This could be considered an interesting result because the annual electricity obtainable from anaerobic digestion of the two by-products examined in this study could be improved by enlarging the number of possible feedstocks coming from other agricultural residues and/or agro-industrial by-products [79,80]. Furthermore, in view of a growing development of the biogas sector in Southern Italy, this study could contribute to planning a sustainable localization of biogas plants in the three geographical areas where transportation cost due to logistic and supply phase of the two by-products could be minimized.
With regard to net heat produced by the biogas plants, it could be re-used by local farms located in the considered areas, after an improvement of the existing rural infrastructures. Nowadays, the heat obtained from the biogas plants located in Sicily is re-used on farm for heating agricultural facilities such as, greenhouses, farmhouses, biogas plants office, and some livestock buildings.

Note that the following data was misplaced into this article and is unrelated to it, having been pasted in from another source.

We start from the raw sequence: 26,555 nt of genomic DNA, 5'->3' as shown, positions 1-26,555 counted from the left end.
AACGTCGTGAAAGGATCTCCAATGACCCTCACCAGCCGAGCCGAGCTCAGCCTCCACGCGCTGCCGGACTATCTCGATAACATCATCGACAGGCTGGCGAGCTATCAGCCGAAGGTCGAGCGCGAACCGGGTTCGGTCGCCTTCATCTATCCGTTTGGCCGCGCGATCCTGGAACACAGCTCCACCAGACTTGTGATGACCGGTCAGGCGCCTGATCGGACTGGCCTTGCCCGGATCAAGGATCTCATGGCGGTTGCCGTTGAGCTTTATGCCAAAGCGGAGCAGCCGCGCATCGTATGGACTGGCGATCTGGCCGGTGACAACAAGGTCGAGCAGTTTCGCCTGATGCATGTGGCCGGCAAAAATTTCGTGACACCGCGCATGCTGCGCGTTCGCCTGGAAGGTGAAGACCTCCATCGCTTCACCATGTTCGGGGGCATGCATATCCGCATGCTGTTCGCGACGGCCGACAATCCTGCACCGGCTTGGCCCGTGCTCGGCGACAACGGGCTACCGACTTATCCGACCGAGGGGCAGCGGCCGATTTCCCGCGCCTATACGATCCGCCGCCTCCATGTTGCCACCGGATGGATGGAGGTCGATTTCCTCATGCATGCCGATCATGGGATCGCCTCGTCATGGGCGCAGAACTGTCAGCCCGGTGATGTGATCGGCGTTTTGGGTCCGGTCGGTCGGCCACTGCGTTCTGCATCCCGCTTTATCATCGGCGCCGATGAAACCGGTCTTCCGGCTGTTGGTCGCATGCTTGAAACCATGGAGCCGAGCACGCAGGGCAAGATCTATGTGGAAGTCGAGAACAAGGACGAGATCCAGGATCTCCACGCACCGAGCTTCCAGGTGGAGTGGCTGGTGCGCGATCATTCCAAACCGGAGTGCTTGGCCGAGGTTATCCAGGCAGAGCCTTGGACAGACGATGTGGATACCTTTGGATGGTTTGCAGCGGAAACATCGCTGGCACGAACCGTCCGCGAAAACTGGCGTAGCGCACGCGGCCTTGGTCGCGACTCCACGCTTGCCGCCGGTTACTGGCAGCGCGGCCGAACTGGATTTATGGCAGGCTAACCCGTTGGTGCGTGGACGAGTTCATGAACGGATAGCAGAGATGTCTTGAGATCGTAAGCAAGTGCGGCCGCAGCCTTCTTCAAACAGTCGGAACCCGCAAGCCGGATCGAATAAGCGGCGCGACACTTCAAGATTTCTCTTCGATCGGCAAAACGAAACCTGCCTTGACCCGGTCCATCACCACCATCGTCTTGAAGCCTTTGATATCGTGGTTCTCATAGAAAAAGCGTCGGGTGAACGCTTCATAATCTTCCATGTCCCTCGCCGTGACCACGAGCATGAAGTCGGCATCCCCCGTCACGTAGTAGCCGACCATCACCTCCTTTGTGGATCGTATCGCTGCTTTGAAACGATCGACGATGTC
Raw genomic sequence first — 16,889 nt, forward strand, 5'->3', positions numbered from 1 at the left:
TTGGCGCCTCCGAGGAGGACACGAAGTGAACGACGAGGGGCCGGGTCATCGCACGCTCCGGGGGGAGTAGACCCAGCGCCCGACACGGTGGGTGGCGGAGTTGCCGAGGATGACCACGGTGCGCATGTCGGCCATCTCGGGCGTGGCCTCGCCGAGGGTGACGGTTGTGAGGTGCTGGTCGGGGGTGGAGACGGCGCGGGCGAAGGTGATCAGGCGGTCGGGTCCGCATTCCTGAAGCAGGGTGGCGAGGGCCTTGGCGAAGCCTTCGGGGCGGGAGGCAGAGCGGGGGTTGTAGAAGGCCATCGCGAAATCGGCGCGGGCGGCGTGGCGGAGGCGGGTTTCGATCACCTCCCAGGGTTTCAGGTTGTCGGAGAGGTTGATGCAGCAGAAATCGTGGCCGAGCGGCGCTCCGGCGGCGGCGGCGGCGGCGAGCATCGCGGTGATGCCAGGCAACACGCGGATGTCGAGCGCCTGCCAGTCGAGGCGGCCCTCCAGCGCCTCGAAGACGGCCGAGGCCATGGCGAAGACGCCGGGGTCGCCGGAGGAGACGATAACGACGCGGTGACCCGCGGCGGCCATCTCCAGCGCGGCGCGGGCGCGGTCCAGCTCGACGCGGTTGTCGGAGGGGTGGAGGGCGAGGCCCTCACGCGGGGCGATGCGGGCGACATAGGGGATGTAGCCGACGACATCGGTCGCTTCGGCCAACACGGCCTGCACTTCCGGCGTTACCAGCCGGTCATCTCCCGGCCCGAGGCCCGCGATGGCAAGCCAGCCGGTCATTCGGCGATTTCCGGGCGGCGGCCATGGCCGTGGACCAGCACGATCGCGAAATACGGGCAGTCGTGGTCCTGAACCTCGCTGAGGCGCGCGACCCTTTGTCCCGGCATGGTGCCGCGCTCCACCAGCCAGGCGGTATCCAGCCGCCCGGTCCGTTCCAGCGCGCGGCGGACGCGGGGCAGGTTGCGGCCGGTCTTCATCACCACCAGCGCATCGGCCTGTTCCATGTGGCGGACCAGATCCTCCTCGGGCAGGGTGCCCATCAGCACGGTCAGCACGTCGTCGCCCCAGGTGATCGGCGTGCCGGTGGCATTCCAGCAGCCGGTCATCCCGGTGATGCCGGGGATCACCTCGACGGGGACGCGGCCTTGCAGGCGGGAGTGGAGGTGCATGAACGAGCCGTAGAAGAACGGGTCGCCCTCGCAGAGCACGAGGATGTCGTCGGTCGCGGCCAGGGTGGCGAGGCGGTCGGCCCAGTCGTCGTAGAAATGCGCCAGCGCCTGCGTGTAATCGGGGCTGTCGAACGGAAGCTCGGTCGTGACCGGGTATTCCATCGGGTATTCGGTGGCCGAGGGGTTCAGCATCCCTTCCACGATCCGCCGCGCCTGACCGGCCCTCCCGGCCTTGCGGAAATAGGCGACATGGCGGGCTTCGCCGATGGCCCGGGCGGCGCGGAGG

Though the engine sizes computed for the biogas plants locatable in the areas obtained in this study are quite small, these results could be relevant within research studies regarding the application of anaerobic digestion for biogas production by following the new concept of the Biogasdoneright®. In fact, other research studies aiming at localizing and quantifying further by-products could be fostered by the awareness that at today a large amount of net electricity could be generated from the anaerobic digestion of citrus pulp and olive pomace. By re-using other agricultural by-products, anaerobic digestion could reduce problems related to both national dependences on imported fossil fuels and agricultural waste disposal. In this context, Algieri et al. analyzed the possible energy conversion in a combined heat and power (CHP) system by demonstrating that the co-digestion of multiple agricultural residues from fruit trees and cereal crops, livestock sewage, waste, and by-products of the agro-food industry could ensure a high electric production between 466 and 669 GWh y−1 in Calabria region [81].